Short and sharp, fast-acting earworms
James Ayles
16:59 5th July 2019

More about:

Amid the thrashing and freneticism, there are some fine moments on Cagework’s debut album. The trio have been doing the hard yards around south London for the past year, and the fruits of their work can be heard on the 16-minute, seven-track debut.

Comprised of Sam Bedford, James Luxton and Russell Marshall, the band have generated an impressive amount of radio play so far from their two earlier singles, with both tracks showing their willingness to delve into any given genre. Frontman Bedford does a fine job driving that staple lo-fi, post-hardcore sound on track opener ‘Wilson’, 106 seconds of furious, raw distortion elevated by the plight of the song’s central character overcoming personality flaws.

Things calm down a little on ‘Eileen’ as a touch of melancholy seems to seep through before the jangle of guitars rises up again.

It’s here that Bedford and his crew find their point of difference, a shot of lyrical thoughtfulness through the choppy guitars. Next up, ‘23’ follows a similar pattern, those wistful lyrics underpinned by throwback punk riffs and a refusal to fit the norms, while the relatively introverted ‘Listen Elsewhere’ slows things down a little more.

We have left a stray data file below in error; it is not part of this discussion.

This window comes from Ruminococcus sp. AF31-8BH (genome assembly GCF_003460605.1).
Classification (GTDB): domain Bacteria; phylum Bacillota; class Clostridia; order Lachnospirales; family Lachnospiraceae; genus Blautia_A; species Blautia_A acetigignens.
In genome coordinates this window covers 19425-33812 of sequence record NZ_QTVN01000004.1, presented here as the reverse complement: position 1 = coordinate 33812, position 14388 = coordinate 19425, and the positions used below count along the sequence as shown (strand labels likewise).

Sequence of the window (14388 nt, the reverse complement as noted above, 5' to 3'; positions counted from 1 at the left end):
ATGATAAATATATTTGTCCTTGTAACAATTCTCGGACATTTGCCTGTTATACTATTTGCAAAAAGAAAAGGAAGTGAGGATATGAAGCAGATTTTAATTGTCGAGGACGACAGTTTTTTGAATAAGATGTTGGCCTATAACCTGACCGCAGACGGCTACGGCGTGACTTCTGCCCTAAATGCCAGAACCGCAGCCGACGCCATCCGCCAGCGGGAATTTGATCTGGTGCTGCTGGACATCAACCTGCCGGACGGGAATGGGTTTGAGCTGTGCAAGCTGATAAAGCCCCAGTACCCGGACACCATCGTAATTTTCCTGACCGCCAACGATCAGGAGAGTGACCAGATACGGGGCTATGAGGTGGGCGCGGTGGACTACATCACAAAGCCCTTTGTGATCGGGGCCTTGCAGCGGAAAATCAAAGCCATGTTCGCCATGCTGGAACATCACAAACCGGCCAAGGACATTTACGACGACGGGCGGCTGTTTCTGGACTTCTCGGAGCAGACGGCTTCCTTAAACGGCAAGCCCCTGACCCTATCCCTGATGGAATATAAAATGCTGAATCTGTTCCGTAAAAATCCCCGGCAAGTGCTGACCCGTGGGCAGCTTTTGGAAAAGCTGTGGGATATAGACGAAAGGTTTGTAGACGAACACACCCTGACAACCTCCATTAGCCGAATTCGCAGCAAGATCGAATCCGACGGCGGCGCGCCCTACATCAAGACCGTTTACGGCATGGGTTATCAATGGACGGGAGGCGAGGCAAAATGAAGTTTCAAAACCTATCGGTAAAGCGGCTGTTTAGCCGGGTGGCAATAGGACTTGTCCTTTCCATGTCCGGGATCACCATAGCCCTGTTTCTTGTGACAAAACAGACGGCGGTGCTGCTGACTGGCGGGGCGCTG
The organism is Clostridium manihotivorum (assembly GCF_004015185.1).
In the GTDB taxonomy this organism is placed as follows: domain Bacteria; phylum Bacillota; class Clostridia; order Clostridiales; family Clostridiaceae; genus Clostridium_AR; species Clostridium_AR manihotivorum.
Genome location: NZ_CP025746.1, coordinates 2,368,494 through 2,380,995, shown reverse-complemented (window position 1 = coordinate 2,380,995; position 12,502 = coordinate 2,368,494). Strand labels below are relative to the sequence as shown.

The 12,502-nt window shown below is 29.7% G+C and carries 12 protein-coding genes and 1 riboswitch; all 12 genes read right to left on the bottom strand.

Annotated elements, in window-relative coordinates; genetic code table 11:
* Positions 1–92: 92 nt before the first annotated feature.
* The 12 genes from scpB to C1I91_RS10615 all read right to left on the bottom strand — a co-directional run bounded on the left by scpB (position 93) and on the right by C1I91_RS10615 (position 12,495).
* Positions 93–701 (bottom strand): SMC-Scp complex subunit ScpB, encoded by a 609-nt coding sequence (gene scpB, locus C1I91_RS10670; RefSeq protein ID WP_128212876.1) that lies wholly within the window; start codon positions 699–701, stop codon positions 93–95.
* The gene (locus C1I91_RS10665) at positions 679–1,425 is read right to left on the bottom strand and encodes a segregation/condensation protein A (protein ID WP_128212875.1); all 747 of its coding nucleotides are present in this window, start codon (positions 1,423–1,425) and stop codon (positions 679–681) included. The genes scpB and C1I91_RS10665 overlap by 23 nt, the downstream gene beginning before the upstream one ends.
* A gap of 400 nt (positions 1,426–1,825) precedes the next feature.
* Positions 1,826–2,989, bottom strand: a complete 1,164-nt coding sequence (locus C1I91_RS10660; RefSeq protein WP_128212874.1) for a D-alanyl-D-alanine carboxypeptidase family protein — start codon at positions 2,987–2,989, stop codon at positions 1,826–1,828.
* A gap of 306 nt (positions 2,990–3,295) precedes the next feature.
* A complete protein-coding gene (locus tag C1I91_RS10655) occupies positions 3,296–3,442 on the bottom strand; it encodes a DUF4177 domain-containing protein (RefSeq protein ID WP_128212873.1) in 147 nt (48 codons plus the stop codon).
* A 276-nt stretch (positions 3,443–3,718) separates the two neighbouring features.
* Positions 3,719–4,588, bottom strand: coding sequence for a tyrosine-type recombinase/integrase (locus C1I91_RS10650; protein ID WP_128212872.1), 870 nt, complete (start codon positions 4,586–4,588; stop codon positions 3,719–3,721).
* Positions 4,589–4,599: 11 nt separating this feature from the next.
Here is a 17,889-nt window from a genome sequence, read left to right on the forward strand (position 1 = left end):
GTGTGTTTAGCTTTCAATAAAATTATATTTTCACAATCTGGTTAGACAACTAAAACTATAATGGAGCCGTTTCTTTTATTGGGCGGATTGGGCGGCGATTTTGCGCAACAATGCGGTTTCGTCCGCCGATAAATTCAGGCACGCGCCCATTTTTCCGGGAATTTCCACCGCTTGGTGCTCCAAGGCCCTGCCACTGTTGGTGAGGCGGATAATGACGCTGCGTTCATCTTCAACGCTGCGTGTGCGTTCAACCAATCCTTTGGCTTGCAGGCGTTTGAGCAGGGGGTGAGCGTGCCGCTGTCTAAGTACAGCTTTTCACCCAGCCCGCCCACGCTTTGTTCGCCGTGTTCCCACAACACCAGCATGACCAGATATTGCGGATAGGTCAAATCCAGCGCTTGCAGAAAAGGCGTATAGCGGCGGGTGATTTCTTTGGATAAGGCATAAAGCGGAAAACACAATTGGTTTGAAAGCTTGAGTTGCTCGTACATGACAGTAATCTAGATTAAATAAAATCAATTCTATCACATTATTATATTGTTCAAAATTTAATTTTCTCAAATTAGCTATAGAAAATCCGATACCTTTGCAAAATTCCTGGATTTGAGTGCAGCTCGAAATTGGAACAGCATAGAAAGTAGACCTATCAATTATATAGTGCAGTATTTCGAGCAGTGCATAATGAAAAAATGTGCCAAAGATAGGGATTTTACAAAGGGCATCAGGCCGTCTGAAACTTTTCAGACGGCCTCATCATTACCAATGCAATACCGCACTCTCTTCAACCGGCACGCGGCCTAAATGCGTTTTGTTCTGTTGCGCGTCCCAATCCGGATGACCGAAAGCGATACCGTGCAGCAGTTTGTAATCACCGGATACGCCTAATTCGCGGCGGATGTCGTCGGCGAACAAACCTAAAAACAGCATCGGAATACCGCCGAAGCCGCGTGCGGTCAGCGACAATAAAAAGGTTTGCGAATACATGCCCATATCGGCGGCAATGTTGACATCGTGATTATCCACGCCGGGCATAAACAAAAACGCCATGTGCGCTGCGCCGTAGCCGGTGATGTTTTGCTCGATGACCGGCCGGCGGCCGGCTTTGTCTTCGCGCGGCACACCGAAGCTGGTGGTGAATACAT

Bedford jolts the record back to it’s plaintive best for all 1:32 of ‘Modesty’, harking back to some of those indie rock roots and ‘Trust' proving Bedford can deliver a vocal hook with the best of them. The band don’t stray too far from their formula and that’s not necessarily a negative when it works so well, but you feel there is plenty more for Bedford and co to explore.

The band are happy keeping things short and sharp, with only ‘Eileen’ breaking the three-minute mark, but are rapidly becoming masters of the fast-acting earworm. The early bedroom demos are turning into a stack of songs that measure up to much of what is out there in an admittedly niche field.

Cagework is out now via Physical Education Recordings.

More about: